Average house prices still growing but at the lowest annual rate for six years

Annual house price inflation has fallen to its lowest rate for six years, Halifax has revealed.

The November Halifax House Price Index revealed that house prices grew just 0.3% annually, the slowest rate since December 2012 and down from 1.5% in October.

Prices also declined on a monthly basis by 1.4%, leaving the average at £224,578.

Russell Galley, managing director at Halifax, said: “While this is the lowest rate of growth in six years, it remains within our forecast range of 0% to 3% for 2018.

“High employment, wage growth and historically low mortgage rates continue to make home ownership more affordable for many, though the need to raise a significant deposit still acts as something of a restraint on the market.

“This is largely offset by relatively limited supply of new and existing properties for sale, which continues to sustain house prices nationally.”

Commenting on the figures, Sam Mitchell, chief executive of online agent Housesimple, said: “On first glance, these figures might set alarm bells ringing, but we need to put them into context before manning the panic stations.

“There’s an unprecedented level of political turbulence battering the country at the moment and that is inevitably feeding through to house prices.

“We didn’t see the traditional autumn bounce in transaction levels this year, but after a subdued summer and three months of Brexit wranglings, it was probably more hope than expectation that the housing market would just power through.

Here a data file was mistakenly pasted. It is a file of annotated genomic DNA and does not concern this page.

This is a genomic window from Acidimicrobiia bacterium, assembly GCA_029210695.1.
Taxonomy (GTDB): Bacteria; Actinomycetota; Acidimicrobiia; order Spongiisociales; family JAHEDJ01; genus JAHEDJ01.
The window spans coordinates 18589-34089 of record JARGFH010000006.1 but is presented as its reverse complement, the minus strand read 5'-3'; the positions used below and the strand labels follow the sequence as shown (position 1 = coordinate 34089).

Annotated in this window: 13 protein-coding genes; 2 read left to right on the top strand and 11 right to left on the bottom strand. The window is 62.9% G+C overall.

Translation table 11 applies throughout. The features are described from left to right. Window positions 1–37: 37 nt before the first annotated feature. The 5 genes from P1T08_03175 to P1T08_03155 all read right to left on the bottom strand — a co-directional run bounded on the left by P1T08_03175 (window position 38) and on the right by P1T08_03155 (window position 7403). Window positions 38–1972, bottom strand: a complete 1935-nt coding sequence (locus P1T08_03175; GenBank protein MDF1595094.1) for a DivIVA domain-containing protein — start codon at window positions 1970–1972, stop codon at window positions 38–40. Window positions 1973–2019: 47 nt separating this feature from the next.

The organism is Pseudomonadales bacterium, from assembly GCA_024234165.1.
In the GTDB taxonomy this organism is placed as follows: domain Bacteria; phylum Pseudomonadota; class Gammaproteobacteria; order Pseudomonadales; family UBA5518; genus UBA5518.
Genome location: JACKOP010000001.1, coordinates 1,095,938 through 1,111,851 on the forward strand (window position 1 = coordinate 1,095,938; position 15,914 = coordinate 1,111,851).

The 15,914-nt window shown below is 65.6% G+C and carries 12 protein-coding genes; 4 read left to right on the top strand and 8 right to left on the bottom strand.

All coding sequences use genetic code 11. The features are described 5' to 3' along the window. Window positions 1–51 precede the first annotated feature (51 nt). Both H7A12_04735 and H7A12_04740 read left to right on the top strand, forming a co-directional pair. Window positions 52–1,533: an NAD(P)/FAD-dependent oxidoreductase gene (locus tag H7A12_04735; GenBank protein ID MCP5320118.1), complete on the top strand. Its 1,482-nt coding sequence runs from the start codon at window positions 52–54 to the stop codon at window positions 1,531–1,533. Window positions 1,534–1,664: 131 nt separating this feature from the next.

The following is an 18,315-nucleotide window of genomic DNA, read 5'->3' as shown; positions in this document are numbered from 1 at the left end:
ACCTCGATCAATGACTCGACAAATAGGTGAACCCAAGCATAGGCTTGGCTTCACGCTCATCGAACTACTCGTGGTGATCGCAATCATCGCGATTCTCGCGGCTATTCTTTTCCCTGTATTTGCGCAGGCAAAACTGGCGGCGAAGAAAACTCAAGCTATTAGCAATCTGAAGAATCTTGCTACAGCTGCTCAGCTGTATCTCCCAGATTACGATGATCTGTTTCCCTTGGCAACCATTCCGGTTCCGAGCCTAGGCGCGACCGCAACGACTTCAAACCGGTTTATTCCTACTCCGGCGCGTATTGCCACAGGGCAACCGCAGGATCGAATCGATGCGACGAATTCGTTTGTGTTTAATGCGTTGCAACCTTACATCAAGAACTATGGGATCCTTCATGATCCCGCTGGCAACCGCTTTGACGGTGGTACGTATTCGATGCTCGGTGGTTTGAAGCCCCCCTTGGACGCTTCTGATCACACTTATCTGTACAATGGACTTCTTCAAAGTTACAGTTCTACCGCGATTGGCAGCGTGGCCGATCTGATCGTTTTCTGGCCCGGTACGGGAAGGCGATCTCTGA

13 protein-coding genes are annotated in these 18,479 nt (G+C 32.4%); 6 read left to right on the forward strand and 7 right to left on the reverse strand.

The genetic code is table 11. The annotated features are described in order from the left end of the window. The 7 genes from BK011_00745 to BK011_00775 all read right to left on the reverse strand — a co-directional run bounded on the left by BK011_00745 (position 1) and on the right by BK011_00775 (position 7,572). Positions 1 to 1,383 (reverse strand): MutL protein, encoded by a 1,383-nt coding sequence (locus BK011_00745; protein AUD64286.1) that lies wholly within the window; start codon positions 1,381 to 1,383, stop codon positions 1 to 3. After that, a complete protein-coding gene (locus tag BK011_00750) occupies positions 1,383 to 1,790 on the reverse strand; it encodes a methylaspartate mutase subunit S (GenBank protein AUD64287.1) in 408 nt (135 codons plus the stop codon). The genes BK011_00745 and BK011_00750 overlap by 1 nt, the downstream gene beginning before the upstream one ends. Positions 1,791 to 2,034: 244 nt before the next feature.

“All things considered, the property market is actually holding up incredibly well in extremely testing times. And there are areas of the country, such as the north-west and Yorkshire, which seemed to have brushed off Brexit fears.

“Transaction levels have been surprisingly strong and some impressive prices are being achieved, many close to asking price.

“While the affordability problem has caught up with the housing market in the south, the north is enjoying a mini boom thanks to cheaper property stock and a strong jobs market.

“Looking forward, a lot of buyers have probably decided early to wait until the New Year before making any decisions about purchasing so December is likely to be quiet. But that could all change depending on Brexit this week.”

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